Plans to cut PCSO funding set to be discussed

Lancashire County Council's cabinet will debate a proposal to remove its share of funding for more than a dozen Police and Community Support Officers.

By The Newsroom
Wednesday, 11th July 2018, 1:59 pm
Updated Monday, 16th July 2018, 5:09 pm

Lancashire County Council’s cabinet will consider cutting its contribution to the cost of Police and Community Support Officers (PCSOs) in the county, when it meets on Thursday.

If approved, the authority’s share of funding for 17 PCSOs would be withdrawn.

The proposal - which would save the council £265,000 per year - was originally put forward in January, before being sent out for public consultation during the budget-setting process.

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A report to go before cabinet says it is expected Lancashire Constabulary could “consolidate” its remaining PCSO budget and would be “likely” to retain 9 out of the 17 affected officers.

The majority of the PCSOs which the council part-funds focus their efforts on early intervention, working with children and families to deter low-level anti-social behaviour, knife crime and abuse of drugs and alcohol.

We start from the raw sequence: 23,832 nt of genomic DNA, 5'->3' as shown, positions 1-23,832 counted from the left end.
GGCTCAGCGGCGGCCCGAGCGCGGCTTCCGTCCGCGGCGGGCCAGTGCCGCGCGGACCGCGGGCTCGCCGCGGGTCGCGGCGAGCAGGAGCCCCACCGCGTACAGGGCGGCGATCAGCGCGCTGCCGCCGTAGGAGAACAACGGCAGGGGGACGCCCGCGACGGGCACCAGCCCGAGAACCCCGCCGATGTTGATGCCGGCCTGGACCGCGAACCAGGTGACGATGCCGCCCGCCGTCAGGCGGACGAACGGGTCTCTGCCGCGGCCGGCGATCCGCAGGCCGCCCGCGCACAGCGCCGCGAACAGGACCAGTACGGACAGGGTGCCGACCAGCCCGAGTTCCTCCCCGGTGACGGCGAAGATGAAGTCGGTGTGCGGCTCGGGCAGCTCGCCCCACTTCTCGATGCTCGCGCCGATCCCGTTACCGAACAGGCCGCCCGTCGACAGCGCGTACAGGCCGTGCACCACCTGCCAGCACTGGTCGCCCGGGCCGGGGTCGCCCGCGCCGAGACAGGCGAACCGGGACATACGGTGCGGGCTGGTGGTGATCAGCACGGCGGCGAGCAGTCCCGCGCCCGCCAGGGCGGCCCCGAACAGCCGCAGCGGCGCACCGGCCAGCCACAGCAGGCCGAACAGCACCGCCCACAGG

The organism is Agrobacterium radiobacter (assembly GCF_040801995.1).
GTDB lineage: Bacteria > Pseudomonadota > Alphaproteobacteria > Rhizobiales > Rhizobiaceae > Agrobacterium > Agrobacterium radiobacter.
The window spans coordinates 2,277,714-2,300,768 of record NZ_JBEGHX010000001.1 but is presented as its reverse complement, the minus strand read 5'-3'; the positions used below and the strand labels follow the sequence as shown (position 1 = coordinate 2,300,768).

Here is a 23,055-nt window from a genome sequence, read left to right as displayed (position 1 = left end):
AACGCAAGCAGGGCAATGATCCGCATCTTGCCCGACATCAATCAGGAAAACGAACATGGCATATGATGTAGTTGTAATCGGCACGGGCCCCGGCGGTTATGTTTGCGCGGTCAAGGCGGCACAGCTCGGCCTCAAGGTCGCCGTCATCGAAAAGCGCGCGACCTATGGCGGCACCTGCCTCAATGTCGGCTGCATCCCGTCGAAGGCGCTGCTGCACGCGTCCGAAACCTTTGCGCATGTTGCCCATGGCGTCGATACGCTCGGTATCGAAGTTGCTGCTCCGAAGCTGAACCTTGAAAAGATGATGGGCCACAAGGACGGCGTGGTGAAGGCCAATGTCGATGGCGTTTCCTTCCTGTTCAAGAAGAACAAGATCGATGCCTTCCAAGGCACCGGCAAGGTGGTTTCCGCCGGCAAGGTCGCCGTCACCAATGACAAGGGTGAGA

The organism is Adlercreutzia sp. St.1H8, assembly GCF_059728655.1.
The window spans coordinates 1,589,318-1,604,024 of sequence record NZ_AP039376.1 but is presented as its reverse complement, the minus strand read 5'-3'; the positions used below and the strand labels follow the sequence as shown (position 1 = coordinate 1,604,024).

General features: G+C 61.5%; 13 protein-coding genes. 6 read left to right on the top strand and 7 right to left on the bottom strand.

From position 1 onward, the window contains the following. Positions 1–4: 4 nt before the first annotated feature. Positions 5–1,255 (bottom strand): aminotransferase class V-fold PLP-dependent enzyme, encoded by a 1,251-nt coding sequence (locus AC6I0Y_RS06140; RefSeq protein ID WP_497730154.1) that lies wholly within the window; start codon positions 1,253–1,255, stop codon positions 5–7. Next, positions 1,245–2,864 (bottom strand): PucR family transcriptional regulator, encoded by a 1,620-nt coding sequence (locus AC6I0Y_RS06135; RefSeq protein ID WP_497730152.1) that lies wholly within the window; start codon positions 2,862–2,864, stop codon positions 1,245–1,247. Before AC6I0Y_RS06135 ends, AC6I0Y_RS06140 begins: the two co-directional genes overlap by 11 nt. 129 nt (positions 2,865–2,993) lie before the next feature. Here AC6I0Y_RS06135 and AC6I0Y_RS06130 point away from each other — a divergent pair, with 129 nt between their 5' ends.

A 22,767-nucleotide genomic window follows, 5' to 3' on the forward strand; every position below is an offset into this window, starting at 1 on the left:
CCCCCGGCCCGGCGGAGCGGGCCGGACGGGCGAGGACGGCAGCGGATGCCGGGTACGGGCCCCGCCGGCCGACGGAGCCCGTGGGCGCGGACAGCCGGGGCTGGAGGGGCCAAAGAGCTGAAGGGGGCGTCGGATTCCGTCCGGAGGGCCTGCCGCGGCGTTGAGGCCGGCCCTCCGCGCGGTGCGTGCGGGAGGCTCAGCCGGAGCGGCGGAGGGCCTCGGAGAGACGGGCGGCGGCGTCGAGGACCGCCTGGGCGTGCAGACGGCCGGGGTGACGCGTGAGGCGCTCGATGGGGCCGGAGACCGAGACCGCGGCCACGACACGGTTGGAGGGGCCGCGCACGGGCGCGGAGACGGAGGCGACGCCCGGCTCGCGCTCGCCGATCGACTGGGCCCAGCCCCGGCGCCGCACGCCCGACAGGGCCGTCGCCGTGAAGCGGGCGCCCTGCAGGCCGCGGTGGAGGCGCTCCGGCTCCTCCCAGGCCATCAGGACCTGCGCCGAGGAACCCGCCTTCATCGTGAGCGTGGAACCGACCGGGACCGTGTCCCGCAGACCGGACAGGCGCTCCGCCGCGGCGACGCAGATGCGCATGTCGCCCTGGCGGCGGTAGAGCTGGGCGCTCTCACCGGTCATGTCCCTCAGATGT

A further two support officers work on the bus network in the county - targeting services transporting schoolchildren - and are charged with reducing bullying and verbal and physical assaults. They also document checks on taxi drivers taking children to and from school, as well as working with neighbourhood police to combat missile attacks aimed at public transport.

Just over 200 people responded to the council’s consultation and cabinet will be asked to consider the outcome before reaching its decision.

Ninety-one percent of respondents strongly disagreed with a reduction in funding for the so-called “Early Action and Schools” PCSOs, with more than half saying they feared a negative impact on young people themselves.

Meanwhile, 85 percent of those who made representations strongly disagreed with cuts to “Safer Travel” officers, with almost a quarter concerned about a reduction in safety on public transport. Six percent, however, strongly agreed with this part of the proposal.

When the plan was originally considered earlier this year, the council’s report outlined the risk of low-level crime and disorder escalating into more serious criminal activity. But the authority pledged to continue to work strategically with partners to reduce crime in the county.

The proposal was part of a suite of £81m worth of suggested savings, which the council said had been made in the context of “unprecedented financial challenges”.